We had all been wondering for a long time now how a self-acclaimed climate change denier could be in charge of the so-called Environmental Protection Agency. Protecting what, now, we asked, time and time again, as Scott Pruitt’s scandals kept on building. It sounded more like Pruitt was concerned with protecting his and his family’s own interests, as well of those of his Big Oil allies.
"A man who doesn’t believe in climate change never should have been in charge of the Environmental Protection Agency in the first place," Warren told The Hill. "And a government official that corrupt should have been fired by the President of the United States 28 scandals ago."
Though the official number of legal investigations against Pruitt totaled 16 (one did indeed prove him guilty of breaking the law), a hoard of other entities have asked for additional inquiries into the cacophony of other issues that Pruitt’s behavior raised - hence Warren’s reference to 28 scandals.
Those scandals range in theme from ethics to corruption. Just to name a few: he fired an aide after she questioned the practice of retroactively altering appointments on his calendar; he asked staff to find his wife a job with a salary of at least $200,000; he used official channels to try to get a Chick-fil-A franchise for his wife; he used secret email addresses instead of official ones; and he generated excessive travel spending by chartering flights and flying first class, spending $90,000 on travel in a single week in July of 2018. None of those appear to be in the interest of the environment or public health.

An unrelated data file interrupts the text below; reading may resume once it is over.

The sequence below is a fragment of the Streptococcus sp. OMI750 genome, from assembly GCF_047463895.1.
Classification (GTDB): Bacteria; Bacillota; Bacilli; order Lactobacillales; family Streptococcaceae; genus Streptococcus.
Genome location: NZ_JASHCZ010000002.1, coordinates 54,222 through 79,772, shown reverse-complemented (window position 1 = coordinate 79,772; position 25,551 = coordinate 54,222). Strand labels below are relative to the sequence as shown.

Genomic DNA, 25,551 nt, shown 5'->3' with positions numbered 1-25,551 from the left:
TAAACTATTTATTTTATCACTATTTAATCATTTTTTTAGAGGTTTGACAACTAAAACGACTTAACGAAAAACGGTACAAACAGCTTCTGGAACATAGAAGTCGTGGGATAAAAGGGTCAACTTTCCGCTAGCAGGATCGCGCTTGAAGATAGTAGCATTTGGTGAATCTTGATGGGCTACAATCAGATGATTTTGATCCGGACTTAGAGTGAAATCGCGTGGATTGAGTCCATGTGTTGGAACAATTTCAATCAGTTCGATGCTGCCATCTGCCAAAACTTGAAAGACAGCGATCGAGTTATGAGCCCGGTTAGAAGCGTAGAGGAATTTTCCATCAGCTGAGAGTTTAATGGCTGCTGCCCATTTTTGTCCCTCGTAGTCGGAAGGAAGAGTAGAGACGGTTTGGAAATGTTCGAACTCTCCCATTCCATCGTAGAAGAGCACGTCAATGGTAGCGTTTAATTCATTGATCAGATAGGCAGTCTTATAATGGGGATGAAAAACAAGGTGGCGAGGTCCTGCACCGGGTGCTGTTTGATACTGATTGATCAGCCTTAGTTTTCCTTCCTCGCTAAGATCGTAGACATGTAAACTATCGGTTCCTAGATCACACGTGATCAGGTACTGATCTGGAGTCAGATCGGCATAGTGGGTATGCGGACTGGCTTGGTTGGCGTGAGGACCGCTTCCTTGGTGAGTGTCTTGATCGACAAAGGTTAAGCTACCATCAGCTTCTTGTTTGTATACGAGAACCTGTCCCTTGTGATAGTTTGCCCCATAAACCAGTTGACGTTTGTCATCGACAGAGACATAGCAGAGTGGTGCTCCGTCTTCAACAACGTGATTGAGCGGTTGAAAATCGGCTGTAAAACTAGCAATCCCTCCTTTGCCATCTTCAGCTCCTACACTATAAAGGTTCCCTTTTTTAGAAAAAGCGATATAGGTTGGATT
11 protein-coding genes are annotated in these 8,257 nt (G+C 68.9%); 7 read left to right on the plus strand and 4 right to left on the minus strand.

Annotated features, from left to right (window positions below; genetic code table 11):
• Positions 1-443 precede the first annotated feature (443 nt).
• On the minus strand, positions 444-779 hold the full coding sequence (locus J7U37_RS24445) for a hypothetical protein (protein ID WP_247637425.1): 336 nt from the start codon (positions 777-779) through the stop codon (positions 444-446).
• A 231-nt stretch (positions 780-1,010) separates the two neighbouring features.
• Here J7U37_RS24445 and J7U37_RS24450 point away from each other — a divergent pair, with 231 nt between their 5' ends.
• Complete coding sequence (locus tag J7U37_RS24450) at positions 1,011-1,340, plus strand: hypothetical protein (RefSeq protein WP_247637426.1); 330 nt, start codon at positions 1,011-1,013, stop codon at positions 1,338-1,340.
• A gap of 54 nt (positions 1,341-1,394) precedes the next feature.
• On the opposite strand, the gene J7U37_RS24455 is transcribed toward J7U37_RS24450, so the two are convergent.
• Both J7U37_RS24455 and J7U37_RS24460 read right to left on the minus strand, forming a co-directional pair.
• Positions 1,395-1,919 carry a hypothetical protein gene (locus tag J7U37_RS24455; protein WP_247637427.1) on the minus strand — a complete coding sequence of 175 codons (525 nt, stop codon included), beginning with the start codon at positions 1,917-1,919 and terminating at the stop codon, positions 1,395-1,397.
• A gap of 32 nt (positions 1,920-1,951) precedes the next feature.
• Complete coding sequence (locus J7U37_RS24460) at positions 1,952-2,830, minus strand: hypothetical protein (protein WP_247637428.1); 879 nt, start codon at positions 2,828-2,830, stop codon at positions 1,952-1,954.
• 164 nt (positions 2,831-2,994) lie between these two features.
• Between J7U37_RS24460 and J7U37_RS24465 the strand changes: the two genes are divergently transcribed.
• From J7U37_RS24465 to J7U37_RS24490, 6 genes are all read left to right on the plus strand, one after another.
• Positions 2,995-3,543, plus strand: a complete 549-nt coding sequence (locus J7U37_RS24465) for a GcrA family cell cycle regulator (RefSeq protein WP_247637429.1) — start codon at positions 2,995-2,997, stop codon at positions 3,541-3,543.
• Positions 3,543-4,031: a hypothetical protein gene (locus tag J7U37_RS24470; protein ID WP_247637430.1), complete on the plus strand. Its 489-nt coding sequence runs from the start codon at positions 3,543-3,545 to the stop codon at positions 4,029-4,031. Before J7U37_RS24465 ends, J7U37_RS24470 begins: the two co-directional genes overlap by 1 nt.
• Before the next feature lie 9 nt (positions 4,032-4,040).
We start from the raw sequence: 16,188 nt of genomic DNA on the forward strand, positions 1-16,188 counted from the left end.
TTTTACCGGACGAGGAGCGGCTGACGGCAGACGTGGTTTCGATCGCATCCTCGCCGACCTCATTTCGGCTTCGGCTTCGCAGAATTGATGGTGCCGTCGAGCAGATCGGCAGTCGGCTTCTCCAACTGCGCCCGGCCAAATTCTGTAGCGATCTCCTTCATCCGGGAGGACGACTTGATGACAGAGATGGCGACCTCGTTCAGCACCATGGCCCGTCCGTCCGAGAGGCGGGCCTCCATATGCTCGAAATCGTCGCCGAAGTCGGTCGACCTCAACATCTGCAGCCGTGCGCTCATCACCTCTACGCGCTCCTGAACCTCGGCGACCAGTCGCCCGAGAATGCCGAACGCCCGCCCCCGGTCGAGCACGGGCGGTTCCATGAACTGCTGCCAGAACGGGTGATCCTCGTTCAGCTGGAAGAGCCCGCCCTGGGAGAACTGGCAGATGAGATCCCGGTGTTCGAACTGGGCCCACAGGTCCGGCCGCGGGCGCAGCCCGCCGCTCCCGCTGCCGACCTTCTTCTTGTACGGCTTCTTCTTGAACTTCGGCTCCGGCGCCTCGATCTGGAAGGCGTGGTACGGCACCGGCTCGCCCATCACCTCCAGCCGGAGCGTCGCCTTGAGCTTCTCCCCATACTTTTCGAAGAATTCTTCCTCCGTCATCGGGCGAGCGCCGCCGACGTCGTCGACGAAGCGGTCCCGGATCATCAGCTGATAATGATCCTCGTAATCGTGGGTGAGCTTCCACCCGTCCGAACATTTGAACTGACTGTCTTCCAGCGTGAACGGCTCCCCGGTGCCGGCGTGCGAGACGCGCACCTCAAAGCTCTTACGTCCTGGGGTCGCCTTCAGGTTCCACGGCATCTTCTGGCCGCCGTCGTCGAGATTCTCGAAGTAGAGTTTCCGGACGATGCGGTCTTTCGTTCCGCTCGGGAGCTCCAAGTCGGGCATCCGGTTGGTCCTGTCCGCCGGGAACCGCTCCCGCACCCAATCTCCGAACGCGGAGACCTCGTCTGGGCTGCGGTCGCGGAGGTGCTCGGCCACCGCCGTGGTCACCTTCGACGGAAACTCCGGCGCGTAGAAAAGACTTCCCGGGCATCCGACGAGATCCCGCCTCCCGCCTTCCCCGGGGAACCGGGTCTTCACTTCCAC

Pruitt’s actual impact on the environment has been overwhelmingly negative: from slashing national monuments to advocating for leaving the Paris climate accords, he has systematically been rolling back Obama-administration regulations for fossil fuels. “He halted an Obama-era request that fossil-fuel producers track methane emissions and overruled EPA scientists' plea to ban the insecticide chlorpyrifos. Pruitt stalled the Clean Power Plan, the Obama administration's effort to regulate power-plant emissions; wanted to weaken 2022-2025 car fuel economy standards; delayed the ‘Waters of the United States’ rule for two years; and wanted to downwardly revise the ‘social cost of carbon’” reports National Geographic.
And though Pruitt’s ousting comes as cause to celebrate for the environment, many are rightly concerned about Trump's announcement that Pruitt's deputy, Andrew Wheeler, would replace him as head of the EPA. Warren describes Wheeler as “a longtime Washington insider and corporate lawyer who’s done the bidding of fossil fuel companies for decades.” He is expected to continue Pruitt’s environmental policies.